As of Saturday, neither Syria nor its Russian or Iranian allies retaliated, Pentagon officials said.
The U.S.-led operation won broad Western support. The NATO alliance gave its full backing; NATO Secretary-General Jens Stoltenberg said in Brussels that the attack was about ensuring that chemical weapons cannot be used with impunity.
German Chancellor Angela Merkel called the attack "necessary and appropriate."
In his televised address from the White House on Friday evening, Trump said the U.S. was prepared to sustain economic, diplomatic and military pressure on Assad until the Syrian leader ends what Trump called a criminal pattern of killing his own people with internationally banned chemical weapons. That did not mean military strikes would continue. In fact, Gen. Joseph Dunford, chairman of the Joint Chiefs of Staff, said no additional attacks were planned.
Asked about Trump's "Mission Accomplished" assertion, White said it pointed to the successful targeting of three Syrian chemical weapons sites. What happens next, she said, is up to Assad and to his Russian and Iranian allies.
Marine Lt. Gen. Kenneth F. McKenzie, director of the Joint Staff at the Pentagon, said the allied airstrikes "took out the heart" of Assad's chemical weapons arsenal. He said the missiles hit the "sweet spot," doing the expected level of damage while minimizing the unintentional release of toxic fumes that could be harmful to nearby civilians.
When pressed, he acknowledged that some unspecified portion of Assad's chemical arms infrastructure was not targeted.
A former officer in Syria's chemical program, Adulsalam Abdulrazek, said Saturday the joint U.S., British, and French strikes hit "parts of but not the heart" of the program. He said the strikes were unlikely to curb the government's ability to produce or launch new attacks. Speaking from rebel-held northern Syria, Abdulrazek told The Associated Press there were perhaps 50 warehouses in Syria that stored chemical weapons before the program was dismantled in 2013.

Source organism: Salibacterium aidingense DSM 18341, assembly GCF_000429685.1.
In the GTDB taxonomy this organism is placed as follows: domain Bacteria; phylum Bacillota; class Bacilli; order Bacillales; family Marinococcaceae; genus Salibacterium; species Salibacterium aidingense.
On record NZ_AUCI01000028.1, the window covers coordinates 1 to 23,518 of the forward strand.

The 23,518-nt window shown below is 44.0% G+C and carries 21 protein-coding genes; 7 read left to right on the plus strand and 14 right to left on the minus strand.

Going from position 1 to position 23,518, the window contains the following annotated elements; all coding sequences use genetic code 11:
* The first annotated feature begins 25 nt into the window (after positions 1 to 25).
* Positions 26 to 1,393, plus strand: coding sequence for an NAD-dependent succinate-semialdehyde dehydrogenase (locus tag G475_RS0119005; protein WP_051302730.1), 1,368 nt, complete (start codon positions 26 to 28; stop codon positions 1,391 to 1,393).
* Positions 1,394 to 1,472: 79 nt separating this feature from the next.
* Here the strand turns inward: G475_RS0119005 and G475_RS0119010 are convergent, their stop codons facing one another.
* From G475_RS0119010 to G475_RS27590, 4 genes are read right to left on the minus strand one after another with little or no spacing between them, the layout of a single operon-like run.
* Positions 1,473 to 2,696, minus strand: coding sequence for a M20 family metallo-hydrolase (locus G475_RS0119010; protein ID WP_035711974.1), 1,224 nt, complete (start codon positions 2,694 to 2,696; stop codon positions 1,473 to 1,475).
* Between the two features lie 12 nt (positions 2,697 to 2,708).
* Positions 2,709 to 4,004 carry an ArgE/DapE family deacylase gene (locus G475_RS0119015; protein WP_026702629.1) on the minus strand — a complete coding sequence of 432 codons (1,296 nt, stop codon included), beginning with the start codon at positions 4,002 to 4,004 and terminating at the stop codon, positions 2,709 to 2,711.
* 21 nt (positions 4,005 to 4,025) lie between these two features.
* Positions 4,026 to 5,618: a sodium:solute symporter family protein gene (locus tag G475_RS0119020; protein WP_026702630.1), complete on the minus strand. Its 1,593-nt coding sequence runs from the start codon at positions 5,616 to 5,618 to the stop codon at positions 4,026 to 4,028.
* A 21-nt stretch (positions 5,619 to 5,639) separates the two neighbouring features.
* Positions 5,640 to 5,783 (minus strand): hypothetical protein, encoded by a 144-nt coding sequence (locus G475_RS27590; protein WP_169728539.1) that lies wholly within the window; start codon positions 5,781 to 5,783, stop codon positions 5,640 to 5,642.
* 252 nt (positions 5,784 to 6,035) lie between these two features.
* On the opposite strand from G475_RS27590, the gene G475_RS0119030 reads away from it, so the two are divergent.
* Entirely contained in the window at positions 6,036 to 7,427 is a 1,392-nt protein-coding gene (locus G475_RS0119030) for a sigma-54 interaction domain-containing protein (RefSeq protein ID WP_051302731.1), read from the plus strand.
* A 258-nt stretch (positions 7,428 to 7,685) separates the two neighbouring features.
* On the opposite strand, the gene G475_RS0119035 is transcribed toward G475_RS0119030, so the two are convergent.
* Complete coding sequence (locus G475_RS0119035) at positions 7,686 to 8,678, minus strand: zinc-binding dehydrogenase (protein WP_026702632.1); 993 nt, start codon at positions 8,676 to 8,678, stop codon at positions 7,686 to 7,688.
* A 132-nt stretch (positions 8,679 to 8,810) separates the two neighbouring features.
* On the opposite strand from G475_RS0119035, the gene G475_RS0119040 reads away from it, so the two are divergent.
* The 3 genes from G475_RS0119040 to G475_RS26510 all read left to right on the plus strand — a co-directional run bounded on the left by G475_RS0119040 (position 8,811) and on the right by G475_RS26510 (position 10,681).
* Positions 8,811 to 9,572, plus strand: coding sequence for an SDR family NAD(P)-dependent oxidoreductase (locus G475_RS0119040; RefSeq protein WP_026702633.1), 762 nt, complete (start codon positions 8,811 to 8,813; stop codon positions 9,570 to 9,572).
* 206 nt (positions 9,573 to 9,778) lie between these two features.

A global chemical warfare watchdog group, the Organization for the Prohibition of Chemical Weapons, said its fact-finding mission would go as planned in Douma.
WASHINGTON — The Republican National Committee has committed $250 million to a midterm election strategy that has one goal above all else: Preserve the party's House majority for the rest of President Donald Trump's first term.
Facing the prospect of a blue wave this fall, the White House's political arm is devoting unprecedented resources to building an army of paid staff and trained volunteers across more than two dozen states. The RNC is taking the fight to Senate Democrats in Republican-leaning states, but much of the national GOP's resources are focused on protecting Republican-held House seats in states including Florida, California and New York.
"Our No. 1 priority is keeping the House. We have to win the House," RNC political director Juston Johnson said. "That is the approach we took to put the budget together."
RNC officials shared details of their midterm spending plan with The Associated Press just as several hundred volunteers and staff held a day of action on Saturday in competitive regions across the country. The weekend show of force, which comes as Democrats have shown a significant enthusiasm advantage in the age of President Donald Trump, was designed to train 1,600 new volunteers in more than 200 events nationwide.